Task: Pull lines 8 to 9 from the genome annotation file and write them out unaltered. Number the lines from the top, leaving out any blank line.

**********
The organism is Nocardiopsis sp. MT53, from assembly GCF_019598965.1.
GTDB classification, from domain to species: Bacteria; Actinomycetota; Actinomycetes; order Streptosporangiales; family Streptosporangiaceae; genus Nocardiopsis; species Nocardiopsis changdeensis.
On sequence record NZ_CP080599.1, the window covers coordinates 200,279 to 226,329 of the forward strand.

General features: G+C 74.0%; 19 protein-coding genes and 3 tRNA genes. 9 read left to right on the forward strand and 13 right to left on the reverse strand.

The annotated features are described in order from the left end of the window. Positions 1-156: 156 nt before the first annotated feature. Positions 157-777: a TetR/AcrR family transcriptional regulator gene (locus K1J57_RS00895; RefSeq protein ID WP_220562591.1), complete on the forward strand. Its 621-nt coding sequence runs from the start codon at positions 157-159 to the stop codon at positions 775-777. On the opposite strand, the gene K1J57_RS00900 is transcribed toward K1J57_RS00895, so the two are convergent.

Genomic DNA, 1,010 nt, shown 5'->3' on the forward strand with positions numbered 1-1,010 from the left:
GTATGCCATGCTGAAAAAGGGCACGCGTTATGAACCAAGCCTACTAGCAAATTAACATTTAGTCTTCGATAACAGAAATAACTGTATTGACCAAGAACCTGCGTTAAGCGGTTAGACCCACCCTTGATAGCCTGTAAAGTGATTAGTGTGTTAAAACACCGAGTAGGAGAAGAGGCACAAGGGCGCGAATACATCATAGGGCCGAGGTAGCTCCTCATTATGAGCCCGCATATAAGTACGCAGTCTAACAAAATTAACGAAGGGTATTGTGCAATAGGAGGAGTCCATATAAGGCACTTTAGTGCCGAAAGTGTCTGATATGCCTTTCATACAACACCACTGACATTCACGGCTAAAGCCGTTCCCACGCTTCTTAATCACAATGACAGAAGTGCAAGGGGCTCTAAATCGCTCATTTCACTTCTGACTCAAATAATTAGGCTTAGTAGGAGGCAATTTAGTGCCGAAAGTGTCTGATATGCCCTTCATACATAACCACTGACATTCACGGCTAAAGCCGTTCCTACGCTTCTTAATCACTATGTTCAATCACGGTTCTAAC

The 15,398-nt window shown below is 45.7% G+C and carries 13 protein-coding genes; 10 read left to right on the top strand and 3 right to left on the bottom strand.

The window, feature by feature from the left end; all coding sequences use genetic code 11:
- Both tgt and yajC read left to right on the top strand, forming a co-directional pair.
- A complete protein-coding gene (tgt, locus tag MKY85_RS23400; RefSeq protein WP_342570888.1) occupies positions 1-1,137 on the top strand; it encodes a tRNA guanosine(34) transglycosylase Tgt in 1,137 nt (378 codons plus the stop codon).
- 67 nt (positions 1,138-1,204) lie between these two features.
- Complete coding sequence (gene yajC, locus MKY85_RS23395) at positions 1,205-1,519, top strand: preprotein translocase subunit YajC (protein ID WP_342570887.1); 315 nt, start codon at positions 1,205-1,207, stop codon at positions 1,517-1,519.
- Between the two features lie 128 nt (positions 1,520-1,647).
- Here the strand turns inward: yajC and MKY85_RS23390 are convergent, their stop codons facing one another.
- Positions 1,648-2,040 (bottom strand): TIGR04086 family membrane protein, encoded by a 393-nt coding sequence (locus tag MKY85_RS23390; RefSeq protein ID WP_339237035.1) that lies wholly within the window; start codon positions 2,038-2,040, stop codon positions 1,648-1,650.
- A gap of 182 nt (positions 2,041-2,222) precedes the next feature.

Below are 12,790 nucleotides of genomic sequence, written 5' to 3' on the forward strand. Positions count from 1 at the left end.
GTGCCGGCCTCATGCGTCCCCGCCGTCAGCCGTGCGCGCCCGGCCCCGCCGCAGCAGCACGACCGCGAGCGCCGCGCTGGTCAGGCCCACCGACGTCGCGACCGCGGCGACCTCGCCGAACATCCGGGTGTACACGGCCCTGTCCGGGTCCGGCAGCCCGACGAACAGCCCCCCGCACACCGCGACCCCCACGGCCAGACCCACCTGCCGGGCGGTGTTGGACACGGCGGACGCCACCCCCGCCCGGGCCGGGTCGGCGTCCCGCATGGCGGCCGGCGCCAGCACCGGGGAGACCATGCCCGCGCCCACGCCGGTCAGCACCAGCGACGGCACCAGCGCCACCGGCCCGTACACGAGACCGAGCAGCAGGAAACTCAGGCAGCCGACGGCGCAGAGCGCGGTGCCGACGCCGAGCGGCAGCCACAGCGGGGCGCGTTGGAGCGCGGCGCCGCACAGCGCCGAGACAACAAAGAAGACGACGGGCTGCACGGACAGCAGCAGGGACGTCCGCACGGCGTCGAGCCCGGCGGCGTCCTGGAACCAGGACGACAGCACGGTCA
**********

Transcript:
The 15,398-nt window shown below is 45.7% G+C and carries 13 protein-coding genes; 10 read left to right on the top strand and 3 right to left on the bottom strand.

The window, feature by feature from the left end; all coding sequences use genetic code 11: